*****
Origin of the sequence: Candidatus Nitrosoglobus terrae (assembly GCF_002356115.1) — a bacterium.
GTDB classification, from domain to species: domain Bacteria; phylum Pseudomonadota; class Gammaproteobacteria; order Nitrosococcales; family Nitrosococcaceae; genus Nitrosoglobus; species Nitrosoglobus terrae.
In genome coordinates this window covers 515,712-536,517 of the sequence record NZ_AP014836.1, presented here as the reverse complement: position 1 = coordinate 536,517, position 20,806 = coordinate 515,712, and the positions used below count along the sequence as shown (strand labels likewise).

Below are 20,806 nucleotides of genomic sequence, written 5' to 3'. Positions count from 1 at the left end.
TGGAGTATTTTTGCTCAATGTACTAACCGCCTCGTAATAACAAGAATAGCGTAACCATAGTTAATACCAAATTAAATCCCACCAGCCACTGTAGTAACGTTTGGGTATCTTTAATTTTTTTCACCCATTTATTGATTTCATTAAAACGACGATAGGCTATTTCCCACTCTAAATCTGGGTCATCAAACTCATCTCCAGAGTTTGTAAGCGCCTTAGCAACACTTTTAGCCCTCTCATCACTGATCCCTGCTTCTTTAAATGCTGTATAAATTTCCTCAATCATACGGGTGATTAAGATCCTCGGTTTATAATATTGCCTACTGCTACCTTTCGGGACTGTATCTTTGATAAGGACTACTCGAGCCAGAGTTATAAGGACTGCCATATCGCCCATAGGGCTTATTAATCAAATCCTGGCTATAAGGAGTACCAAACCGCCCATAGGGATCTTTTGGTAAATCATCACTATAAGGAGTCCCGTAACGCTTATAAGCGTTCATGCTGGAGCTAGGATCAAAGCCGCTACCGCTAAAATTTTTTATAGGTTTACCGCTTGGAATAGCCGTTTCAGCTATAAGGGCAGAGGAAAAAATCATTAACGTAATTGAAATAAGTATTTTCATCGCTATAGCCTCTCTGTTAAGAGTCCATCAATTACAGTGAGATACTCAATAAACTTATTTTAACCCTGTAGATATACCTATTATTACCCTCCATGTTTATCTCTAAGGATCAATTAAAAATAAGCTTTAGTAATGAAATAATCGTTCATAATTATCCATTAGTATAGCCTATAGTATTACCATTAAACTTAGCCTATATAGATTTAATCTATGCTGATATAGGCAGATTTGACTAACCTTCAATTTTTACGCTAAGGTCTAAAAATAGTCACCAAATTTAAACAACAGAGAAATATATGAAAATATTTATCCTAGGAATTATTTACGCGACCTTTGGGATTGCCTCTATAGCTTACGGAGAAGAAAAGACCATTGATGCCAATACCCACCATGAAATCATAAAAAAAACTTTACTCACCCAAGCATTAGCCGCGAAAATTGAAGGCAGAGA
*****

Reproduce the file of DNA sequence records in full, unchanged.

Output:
Origin of the sequence: Candidatus Nitrosoglobus terrae (assembly GCF_002356115.1) — a bacterium.
GTDB classification, from domain to species: domain Bacteria; phylum Pseudomonadota; class Gammaproteobacteria; order Nitrosococcales; family Nitrosococcaceae; genus Nitrosoglobus; species Nitrosoglobus terrae.
In genome coordinates this window covers 515,712-536,517 of the sequence record NZ_AP014836.1, presented here as the reverse complement: position 1 = coordinate 536,517, position 20,806 = coordinate 515,712, and the positions used below count along the sequence as shown (strand labels likewise).

Below are 20,806 nucleotides of genomic sequence, written 5' to 3'. Positions count from 1 at the left end.
TGGAGTATTTTTGCTCAATGTACTAACCGCCTCGTAATAACAAGAATAGCGTAACCATAGTTAATACCAAATTAAATCCCACCAGCCACTGTAGTAACGTTTGGGTATCTTTAATTTTTTTCACCCATTTATTGATTTCATTAAAACGACGATAGGCTATTTCCCACTCTAAATCTGGGTCATCAAACTCATCTCCAGAGTTTGTAAGCGCCTTAGCAACACTTTTAGCCCTCTCATCACTGATCCCTGCTTCTTTAAATGCTGTATAAATTTCCTCAATCATACGGGTGATTAAGATCCTCGGTTTATAATATTGCCTACTGCTACCTTTCGGGACTGTATCTTTGATAAGGACTACTCGAGCCAGAGTTATAAGGACTGCCATATCGCCCATAGGGCTTATTAATCAAATCCTGGCTATAAGGAGTACCAAACCGCCCATAGGGATCTTTTGGTAAATCATCACTATAAGGAGTCCCGTAACGCTTATAAGCGTTCATGCTGGAGCTAGGATCAAAGCCGCTACCGCTAAAATTTTTTATAGGTTTACCGCTTGGAATAGCCGTTTCAGCTATAAGGGCAGAGGAAAAAATCATTAACGTAATTGAAATAAGTATTTTCATCGCTATAGCCTCTCTGTTAAGAGTCCATCAATTACAGTGAGATACTCAATAAACTTATTTTAACCCTGTAGATATACCTATTATTACCCTCCATGTTTATCTCTAAGGATCAATTAAAAATAAGCTTTAGTAATGAAATAATCGTTCATAATTATCCATTAGTATAGCCTATAGTATTACCATTAAACTTAGCCTATATAGATTTAATCTATGCTGATATAGGCAGATTTGACTAACCTTCAATTTTTACGCTAAGGTCTAAAAATAGTCACCAAATTTAAACAACAGAGAAATATATGAAAATATTTATCCTAGGAATTATTTACGCGACCTTTGGGATTGCCTCTATAGCTTACGGAGAAGAAAAGACCATTGATGCCAATACCCACCATGAAATCATAAAAAAAACTTTACTCACCCAAGCATTAGCCGCGAAAATTGAAGGCAGAGA